Questions are often asked about the cremation of human remains and what can be done with the ashes.
Pacemakers and other such devices must be removed from a body before cremation. The body must be contained in a coffin and must be cremated one body at a time. The name plate is removed from the coffin which is then loaded into a cremator pre-heated to 750ºC to 900ºC. Cremation takes about one to two hours. The ashes are removed into a metal container and allowed to cool. Once cooled the ashes are loaded into a homogeniser, which uses a metal ball in a rotating drum to reduce the size of the larger particles. The ashes are packed into a plastic container and the name plate attached before storage in a locked room.
Because the body is cremated at such a high temperature all micro-organisms are destroyed. Remaining ashes are inert. There is therefore, no public health risks associated with handling ashes.
Under Clause 85 of the Public Health Regulation 2012 the cremation authority must either:
If the cremated remains are to be given to the applicant, and the applicant does not take them within a reasonable time, the cremation authority must give 14 days’ notice to the applicant of its intention to dispose of the cremated remains before it disposes of them.
The person who lodges an application for a cremation, often a relative or the executor of the estate, arranges to pick up the ashes.
Once the applicant collects the ashes, they can be:
It is important to get permission from the owners of private land or the Trust of Parks and reserves, or from local council for parks, beaches and playing fields as scattering of ashes may contravene the provisions of the Protection of the Environment Operations Act 1997 in terms of air or water pollution. Councils and other Government Authorities will set a time and place when these activities can be undertaken and can impose other conditions.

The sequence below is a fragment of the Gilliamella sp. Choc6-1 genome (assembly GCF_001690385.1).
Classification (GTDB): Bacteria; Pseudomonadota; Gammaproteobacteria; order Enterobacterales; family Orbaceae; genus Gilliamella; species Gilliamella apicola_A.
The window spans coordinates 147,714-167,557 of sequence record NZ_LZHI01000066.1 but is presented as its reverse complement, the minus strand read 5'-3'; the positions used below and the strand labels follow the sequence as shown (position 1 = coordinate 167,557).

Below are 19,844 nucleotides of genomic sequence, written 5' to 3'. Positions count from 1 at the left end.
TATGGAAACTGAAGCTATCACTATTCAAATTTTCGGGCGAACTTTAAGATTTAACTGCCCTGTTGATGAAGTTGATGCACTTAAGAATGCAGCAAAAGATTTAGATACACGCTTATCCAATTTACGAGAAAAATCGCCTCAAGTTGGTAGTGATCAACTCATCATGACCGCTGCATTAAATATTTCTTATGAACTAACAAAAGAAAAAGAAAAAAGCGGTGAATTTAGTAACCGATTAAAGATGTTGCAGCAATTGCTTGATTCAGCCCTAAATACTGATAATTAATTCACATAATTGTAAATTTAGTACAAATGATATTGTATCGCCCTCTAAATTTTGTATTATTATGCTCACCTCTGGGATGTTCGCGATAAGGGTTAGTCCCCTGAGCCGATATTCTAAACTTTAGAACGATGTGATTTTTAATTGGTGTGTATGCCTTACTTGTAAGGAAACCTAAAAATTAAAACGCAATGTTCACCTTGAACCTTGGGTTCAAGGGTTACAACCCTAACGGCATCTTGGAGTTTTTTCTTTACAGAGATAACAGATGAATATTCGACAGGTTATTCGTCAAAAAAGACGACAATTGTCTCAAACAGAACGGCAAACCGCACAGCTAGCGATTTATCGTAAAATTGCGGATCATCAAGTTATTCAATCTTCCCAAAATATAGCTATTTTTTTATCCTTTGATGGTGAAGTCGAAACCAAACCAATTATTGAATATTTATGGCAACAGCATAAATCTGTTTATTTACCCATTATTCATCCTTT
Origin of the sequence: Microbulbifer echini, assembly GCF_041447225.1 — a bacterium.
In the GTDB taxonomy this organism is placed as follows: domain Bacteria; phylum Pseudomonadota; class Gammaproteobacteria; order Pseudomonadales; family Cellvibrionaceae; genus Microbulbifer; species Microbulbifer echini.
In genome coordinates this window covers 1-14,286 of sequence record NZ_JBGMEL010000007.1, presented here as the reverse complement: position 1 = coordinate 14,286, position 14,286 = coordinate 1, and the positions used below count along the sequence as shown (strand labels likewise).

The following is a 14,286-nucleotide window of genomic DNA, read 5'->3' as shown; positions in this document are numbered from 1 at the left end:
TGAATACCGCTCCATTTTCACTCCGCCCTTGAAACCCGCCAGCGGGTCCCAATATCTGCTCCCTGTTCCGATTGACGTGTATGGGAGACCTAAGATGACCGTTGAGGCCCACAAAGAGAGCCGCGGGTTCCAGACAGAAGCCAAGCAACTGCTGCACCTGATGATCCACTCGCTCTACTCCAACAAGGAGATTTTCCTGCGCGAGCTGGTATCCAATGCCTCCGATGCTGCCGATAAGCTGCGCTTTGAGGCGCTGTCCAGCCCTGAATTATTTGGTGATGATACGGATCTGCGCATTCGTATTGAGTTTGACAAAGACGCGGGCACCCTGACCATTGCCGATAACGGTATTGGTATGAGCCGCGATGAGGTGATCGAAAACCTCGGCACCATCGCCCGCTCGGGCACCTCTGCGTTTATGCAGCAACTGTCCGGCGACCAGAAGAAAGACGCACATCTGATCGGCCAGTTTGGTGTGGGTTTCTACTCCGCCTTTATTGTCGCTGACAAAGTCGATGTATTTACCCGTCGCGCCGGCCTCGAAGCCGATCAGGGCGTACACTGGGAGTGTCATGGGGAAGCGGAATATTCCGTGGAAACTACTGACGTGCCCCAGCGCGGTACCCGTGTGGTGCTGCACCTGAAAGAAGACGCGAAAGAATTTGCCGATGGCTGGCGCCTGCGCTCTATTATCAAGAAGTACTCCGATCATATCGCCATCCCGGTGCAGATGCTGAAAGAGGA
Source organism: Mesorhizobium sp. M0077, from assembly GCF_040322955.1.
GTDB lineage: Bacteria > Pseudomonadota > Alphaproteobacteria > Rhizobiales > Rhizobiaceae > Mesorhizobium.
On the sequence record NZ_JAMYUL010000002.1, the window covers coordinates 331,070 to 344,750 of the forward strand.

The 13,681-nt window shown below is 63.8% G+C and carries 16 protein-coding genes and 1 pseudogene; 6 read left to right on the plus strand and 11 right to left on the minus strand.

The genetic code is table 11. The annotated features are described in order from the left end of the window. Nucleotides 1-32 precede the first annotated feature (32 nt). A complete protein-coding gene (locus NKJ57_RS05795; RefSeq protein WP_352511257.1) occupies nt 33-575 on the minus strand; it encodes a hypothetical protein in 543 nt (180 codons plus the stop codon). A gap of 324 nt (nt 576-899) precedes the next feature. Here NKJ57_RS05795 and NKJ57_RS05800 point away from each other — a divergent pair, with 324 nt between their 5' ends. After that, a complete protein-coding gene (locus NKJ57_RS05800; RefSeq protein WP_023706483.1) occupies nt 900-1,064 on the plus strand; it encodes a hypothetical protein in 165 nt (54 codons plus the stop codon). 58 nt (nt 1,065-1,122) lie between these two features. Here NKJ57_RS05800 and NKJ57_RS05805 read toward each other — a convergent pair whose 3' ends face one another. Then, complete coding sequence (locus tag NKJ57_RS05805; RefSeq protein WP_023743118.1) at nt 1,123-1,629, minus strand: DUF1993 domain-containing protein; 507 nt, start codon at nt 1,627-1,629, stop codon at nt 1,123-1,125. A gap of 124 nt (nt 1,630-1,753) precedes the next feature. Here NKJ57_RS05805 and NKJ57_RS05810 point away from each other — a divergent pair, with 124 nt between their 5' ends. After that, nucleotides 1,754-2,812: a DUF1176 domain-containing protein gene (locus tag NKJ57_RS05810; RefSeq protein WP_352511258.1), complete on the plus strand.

Disposal of ashes without consent from appropriate authorities may result in legal proceedings to be initiated against the person disposing the ashes.
It is important to carefully choose the place where you scatter the ashes of your loved ones. For example, when the ashes are scattered or placed in parks or a public place, access to the area may be restricted for some reason in the future, undeveloped land may be developed, or many other conditions may arise that could make it difficult for you to visit the site to remember the deceased. Even if ashes are scattered in the backyard, what happens if you sell sometime in the future? Once scattered, the ashes cannot be collected.
You must get permission from the master of the vessel or boat before scattering the ashes. Vessels can be chartered specifically to scatter ashes. Some precautions should be observed:
It is possible to take cremated ashes overseas providing the following is undertaken:
In you can call 1300 066 055 to talk to your local Public Health Unit.